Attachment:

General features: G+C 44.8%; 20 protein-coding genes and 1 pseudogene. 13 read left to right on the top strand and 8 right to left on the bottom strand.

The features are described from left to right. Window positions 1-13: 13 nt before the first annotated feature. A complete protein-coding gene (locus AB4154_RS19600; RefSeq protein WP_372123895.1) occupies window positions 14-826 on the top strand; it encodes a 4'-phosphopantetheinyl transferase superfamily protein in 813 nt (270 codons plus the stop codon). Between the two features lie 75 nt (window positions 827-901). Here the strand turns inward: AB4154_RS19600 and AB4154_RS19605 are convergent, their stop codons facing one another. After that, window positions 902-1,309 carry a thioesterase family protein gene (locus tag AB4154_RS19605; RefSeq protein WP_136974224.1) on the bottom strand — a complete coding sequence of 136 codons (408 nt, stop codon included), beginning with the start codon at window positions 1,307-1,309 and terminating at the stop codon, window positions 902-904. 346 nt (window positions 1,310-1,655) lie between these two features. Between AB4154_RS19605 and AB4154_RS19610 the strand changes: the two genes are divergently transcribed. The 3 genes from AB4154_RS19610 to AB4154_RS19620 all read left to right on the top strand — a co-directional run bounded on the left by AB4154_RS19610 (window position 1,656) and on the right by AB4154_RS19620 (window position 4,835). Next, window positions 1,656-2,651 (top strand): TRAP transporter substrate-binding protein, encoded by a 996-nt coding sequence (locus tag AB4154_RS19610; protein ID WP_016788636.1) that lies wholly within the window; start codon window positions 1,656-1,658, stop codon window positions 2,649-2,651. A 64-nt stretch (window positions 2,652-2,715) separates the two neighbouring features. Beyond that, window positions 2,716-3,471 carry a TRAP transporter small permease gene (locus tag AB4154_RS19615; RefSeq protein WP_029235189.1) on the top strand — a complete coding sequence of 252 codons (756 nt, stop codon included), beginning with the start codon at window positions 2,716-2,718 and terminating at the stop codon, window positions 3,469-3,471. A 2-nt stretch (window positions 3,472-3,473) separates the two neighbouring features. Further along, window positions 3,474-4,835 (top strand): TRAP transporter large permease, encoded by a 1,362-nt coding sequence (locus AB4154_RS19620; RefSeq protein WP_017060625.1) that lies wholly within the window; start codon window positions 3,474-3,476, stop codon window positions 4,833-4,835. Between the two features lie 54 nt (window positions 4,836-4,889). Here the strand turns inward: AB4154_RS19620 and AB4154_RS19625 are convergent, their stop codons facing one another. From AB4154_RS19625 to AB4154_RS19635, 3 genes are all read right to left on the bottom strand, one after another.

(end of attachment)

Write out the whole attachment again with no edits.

General features: G+C 44.8%; 20 protein-coding genes and 1 pseudogene. 13 read left to right on the top strand and 8 right to left on the bottom strand.

The features are described from left to right. Window positions 1-13: 13 nt before the first annotated feature. A complete protein-coding gene (locus AB4154_RS19600; RefSeq protein WP_372123895.1) occupies window positions 14-826 on the top strand; it encodes a 4'-phosphopantetheinyl transferase superfamily protein in 813 nt (270 codons plus the stop codon). Between the two features lie 75 nt (window positions 827-901). Here the strand turns inward: AB4154_RS19600 and AB4154_RS19605 are convergent, their stop codons facing one another. After that, window positions 902-1,309 carry a thioesterase family protein gene (locus tag AB4154_RS19605; RefSeq protein WP_136974224.1) on the bottom strand — a complete coding sequence of 136 codons (408 nt, stop codon included), beginning with the start codon at window positions 1,307-1,309 and terminating at the stop codon, window positions 902-904. 346 nt (window positions 1,310-1,655) lie between these two features. Between AB4154_RS19605 and AB4154_RS19610 the strand changes: the two genes are divergently transcribed. The 3 genes from AB4154_RS19610 to AB4154_RS19620 all read left to right on the top strand — a co-directional run bounded on the left by AB4154_RS19610 (window position 1,656) and on the right by AB4154_RS19620 (window position 4,835). Next, window positions 1,656-2,651 (top strand): TRAP transporter substrate-binding protein, encoded by a 996-nt coding sequence (locus tag AB4154_RS19610; protein ID WP_016788636.1) that lies wholly within the window; start codon window positions 1,656-1,658, stop codon window positions 2,649-2,651. A 64-nt stretch (window positions 2,652-2,715) separates the two neighbouring features. Beyond that, window positions 2,716-3,471 carry a TRAP transporter small permease gene (locus tag AB4154_RS19615; RefSeq protein WP_029235189.1) on the top strand — a complete coding sequence of 252 codons (756 nt, stop codon included), beginning with the start codon at window positions 2,716-2,718 and terminating at the stop codon, window positions 3,469-3,471. A 2-nt stretch (window positions 3,472-3,473) separates the two neighbouring features. Further along, window positions 3,474-4,835 (top strand): TRAP transporter large permease, encoded by a 1,362-nt coding sequence (locus AB4154_RS19620; RefSeq protein WP_017060625.1) that lies wholly within the window; start codon window positions 3,474-3,476, stop codon window positions 4,833-4,835. Between the two features lie 54 nt (window positions 4,836-4,889). Here the strand turns inward: AB4154_RS19620 and AB4154_RS19625 are convergent, their stop codons facing one another. From AB4154_RS19625 to AB4154_RS19635, 3 genes are all read right to left on the bottom strand, one after another.